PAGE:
12 p.m. — Center for a New American Security virtual discussion: “Military Food Insecurity and Financial Stability,” with retired Navy Vice Adm. William French, president and CEO at Armed Services YMCA; Jessica Strong, co-director of applied research at Blue Star Families: and Katherine Kuzminski, senior fellow and director of the CNAS Military, Veterans and Society Program

3:30 p.m. — Atlantic Council virtual discussion: “The food insecurity crisis," focusing on linkages to the war in Ukraine.

3:30 p.m. 2121 K Street N.W. — International Institute for Strategic Studies discussion: “America's Defense Trade,” with Deputy Assistant Secretary of State for Regional Security Mira Resnick; and Deputy Assistant Secretary of State for Defense Trade Mike Miller


10 a.m. — Hudson Institute virtual discussion: “War, Ukraine, and a Global Alliance for Freedom,” with former Secretary of State Mike Pompeo, fellow at Hudson; and Walter Russell Mead, fellow in strategy and statesmanship at Hudson

10 a.m. — Mitchell Institute for Aerospace Studies virtual discussion: “Delivering on Our Commitments in Space Acquisition,” with Assistant Air Force Secretary for space acquisition and integration Frank Calvelli

10:15 a.m. — Foundation for Defense of Democracies livestream event: “Investing to Deter in the Pacific” with U.S. Indo-Pacific Commander Adm. John Aquilino to discuss the current threat from China and military capabilities in the INDOPACOM area of operation.

11 a.m. — Center for Strategic and International Studies virtual discussion on a new report, "Boost-Phase Missile Defense: Interrogating the Assumptions,” with co-author Ian Williams, deputy director of the CSIS Missile Defense Project; co-author Masao Dahlgren, research associate at the CSIS Missile Defense Project; former Missile Defense Agency Director Air Force Lt. Gen. Trey Obering; Dean Wilkening, former senior staff scientist at the Johns Hopkins Applied Physics Lab; and Tom Karako, director of the CSIS Missile Defense Project


TBA — President Joe Biden departs for Germany to attend the G7 Leaders Summit at the Schloss Elmau Castle in the Bavarian Alps


7 a.m. — NATO Secretary-General Jens Stoltenberg briefs reporters ahead of the Madrid Leaders Summit


9:30 a.m. — Summit of NATO Heads of State and Government in Madrid, Spain, with an opening speech from Secretary-General Jens Stoltenberg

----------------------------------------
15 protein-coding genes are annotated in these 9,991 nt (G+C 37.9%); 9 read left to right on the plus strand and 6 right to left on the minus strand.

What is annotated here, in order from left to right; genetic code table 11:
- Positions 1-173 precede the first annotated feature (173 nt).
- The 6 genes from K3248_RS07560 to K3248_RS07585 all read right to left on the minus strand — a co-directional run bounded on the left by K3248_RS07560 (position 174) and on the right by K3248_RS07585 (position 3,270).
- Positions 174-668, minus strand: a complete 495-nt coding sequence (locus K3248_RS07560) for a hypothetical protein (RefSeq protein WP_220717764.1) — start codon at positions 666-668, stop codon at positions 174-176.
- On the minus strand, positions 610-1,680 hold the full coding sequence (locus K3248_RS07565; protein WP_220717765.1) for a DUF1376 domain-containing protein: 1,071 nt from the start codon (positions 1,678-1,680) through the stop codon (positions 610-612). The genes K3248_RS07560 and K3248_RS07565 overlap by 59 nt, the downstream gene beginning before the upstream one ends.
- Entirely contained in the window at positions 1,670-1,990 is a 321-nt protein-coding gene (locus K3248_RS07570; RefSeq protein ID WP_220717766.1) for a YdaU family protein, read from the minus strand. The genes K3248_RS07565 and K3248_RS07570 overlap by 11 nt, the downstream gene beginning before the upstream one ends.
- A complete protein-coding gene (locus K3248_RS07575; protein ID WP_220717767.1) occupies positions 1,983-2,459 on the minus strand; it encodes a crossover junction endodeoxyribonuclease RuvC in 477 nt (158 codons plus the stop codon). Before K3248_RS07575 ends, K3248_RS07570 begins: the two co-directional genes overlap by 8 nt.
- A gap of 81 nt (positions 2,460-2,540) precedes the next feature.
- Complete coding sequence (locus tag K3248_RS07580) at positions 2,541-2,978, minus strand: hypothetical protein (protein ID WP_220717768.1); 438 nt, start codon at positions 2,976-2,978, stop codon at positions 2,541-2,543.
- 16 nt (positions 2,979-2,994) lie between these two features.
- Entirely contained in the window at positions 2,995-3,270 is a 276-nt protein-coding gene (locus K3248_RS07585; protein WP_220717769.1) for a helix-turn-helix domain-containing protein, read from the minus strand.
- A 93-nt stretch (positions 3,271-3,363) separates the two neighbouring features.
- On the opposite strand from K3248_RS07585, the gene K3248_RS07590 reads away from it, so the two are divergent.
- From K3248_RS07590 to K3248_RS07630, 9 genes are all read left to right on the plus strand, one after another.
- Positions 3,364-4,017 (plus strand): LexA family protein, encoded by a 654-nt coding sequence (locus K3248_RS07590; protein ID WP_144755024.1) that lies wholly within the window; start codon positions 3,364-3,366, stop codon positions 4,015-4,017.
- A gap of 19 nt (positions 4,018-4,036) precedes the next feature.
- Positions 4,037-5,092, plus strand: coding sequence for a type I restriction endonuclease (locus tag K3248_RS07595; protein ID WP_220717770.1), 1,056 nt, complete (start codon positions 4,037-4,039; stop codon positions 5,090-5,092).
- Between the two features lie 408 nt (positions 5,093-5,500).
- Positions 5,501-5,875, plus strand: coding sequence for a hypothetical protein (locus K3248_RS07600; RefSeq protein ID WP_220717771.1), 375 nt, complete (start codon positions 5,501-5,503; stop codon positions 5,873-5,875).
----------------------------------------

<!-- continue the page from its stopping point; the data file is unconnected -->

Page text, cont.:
4 p.m. 1616 Rhode Island Ave N.W. — Center for Strategic and International Studies hybrid event: “National Security and Artificial Intelligence: Global Trends and Challenges,” with Paul “PJ” Maykish, senior director of research and analysis for future technology platforms at the Special Competitive Studies Project; David Spirk, former DOD chief data officer; Neil Serebryany, CEO of CalypsoAI; Margaret Palmieri, deputy chief digital and AI officer, Department of Defense; and Jake Harrington, intelligence fellow, International Security Program, CSIS


2 a.m. — Secretary-General Jens Stoltenberg speaks to reporters as he arrives at the Summit of NATO Heads of State and Government in Madrid, Spain, followed by an opening ceremony at 4 a.m., and an end of day briefing by Stoltenberg at 7:45 a.m. (All times eastern).

10 a.m. — House Appropriations Committee markup of the FY2023 State, Foreign Operations, and Related Programs Appropriations bill


6:15 a.m. — NATO Secretary-General Jens Stoltenberg press conference at the conclusion of the Summit of NATO Heads of State and Government in Madrid, Spain.


“I personally think the likelihood of a full-scale invasion is very low. The Chinese have never undertaken an amphibious operation. It would look something like D-Day, and it would have to be huge, and it would require a lot of softening up.”

Former Defense Secretary Robert Gates, interviewed on the “One Decision” podcast.


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Original Author: Jamie McIntyre

Original Location: Bipartisanship reigns as House panel bulks up annual defense policy bill with more money and weapons